The Bank of the Bahamas (BOB) fiasco is a national disgrace and rational, reasonable Bahamians cannot help but wonder how that BISX-listed institution’s loan portfolio could become such a shameful mess with the accrual of hundreds of millions of dollars of non-performing loans. The bank can only be likened to an asue where everyone withdraws and drops out once they have got their share.
I had intended to begin this column by initially looking at immigration, but the situation at the BOB is so downright mind-blowing that it had to be tackled out the gate. The fact that the government has decided to commit $100 million in taxpayers dollars to bailout—transferring $100 million in “bad” credit to the so-called Bahamas Resolve “bad bank”—leads one to question, firstly, why the government would want to retain its 65 per cent majority stake in that bank and, secondly, how many instances of interference by high-ranking government officials might have likely contributed to the astounding debt the bank must now contend with. Reportedly, the BOB had to curtail its commercial lending activities, with the bank purportedly having had to withdraw from lending to Bahamian businesses.
Bank of the Bahamas effectively has had little choice but to exit the commercial loans market. Around 51 per cent, or $107.443 million, of its $207.084 million commercial loan portfolio was non-performing at June 30, 2014.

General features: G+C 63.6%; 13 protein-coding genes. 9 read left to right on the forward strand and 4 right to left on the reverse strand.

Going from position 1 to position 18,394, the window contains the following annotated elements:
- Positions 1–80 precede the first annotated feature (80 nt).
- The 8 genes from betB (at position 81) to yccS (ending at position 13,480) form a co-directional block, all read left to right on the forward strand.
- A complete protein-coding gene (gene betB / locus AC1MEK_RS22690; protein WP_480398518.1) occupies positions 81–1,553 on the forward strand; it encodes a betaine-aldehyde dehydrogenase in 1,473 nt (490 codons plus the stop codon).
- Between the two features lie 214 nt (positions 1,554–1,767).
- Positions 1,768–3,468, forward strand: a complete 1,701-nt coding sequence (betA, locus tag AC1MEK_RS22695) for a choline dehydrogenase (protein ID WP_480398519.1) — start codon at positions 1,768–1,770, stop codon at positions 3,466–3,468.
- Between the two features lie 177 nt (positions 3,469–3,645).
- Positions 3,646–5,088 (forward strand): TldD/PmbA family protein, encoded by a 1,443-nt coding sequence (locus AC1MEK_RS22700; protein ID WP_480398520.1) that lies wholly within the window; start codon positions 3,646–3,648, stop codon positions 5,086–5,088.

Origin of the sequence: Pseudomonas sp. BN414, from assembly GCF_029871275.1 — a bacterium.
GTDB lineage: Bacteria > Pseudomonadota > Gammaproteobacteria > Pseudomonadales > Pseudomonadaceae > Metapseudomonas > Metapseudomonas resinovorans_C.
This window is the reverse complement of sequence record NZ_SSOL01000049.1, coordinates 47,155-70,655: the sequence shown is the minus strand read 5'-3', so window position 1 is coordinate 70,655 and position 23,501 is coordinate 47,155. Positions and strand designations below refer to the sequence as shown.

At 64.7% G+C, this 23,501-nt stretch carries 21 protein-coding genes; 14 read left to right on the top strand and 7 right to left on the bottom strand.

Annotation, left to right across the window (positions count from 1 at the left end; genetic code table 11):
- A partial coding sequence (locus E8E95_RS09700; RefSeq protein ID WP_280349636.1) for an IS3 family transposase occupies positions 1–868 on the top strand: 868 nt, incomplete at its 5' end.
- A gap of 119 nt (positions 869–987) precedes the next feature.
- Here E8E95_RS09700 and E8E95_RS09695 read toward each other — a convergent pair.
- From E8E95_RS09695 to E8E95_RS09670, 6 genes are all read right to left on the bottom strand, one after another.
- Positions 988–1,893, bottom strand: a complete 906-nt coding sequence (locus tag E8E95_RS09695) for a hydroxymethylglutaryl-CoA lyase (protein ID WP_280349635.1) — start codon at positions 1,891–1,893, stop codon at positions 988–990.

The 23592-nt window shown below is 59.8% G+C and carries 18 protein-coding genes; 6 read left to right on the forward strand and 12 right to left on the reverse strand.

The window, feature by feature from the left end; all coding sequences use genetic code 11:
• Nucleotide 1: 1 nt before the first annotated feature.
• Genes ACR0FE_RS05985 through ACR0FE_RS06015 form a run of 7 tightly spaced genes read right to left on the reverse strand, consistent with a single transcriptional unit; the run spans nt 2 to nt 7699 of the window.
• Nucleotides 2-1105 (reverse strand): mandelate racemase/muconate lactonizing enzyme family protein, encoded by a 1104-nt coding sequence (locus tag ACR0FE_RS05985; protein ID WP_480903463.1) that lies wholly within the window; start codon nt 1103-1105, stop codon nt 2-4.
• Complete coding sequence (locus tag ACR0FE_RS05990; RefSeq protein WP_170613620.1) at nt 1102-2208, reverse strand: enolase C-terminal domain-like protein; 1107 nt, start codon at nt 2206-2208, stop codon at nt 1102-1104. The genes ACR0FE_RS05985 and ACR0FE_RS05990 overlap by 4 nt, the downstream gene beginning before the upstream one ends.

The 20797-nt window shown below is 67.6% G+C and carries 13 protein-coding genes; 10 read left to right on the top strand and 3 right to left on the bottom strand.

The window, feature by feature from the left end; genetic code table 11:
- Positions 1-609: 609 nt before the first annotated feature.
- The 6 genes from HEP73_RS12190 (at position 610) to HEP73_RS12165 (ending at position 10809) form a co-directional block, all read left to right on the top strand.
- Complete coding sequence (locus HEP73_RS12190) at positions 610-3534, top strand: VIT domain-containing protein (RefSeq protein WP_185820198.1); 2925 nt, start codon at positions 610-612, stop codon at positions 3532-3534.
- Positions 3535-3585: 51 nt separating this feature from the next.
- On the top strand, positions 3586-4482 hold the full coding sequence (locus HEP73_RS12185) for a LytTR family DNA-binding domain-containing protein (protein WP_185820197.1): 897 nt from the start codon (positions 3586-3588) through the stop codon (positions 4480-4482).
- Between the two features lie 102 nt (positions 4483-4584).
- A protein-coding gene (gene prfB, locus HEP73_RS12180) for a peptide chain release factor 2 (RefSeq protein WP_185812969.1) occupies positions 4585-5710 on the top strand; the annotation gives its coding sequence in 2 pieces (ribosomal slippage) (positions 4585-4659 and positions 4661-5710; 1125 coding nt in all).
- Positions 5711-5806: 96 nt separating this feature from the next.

The $107.443 million was a 142.3 per cent increase on the previous year’s $44.341 million in “bad” commercial loans. And loan loss provisions for “bad” commercial (business) loans increased almost five-fold in 2014, from $14.92 million the year before to $69.222 million this year.
There has been an apparent dereliction of the fiduciary responsibilities of successive boards of the BOB and of that bank’s management, so much so that the bank is to the point where it is now forced to shove a bill in excess of $100 million down the throats of the Bahamian people and no one—not the bank’s officials or the government itself—has the courtesy to inform the public as to the individuals who have benefitted from the public purse and not repaid.
This entire affair is nothing short of shameful and this, believe it or not, is the biggest story of this week.
Heads should roll at the BOB, starting with most—if not all—of the board and a large number of the upper managerial staff. The only mitigating circumstance would be if the management and directors of the board were instructed by powers greater than themselves to bypass normal banking requirements. Frankly, it is highly likely that no professional banker would have allowed such a gross deterioration of the bank’s balance sheet to occur unless they were instructed to do so.
And so, what is Bahamas Resolve? Seemingly, the government has decided to flush more monies down the pipeline and formulated a special purpose vehicle to take the toxic liabilities/loans off the books of the BOB and place them in a company. This will now become a part of the national debt of the Bahamas, a debt that must be and has been guaranteed by the state. What’s more, persons or an accounting firm must now be hired to manage these bad loans and for taxpayers, we will pay a price since these debts have now become a contingent liability of the Bahamas government.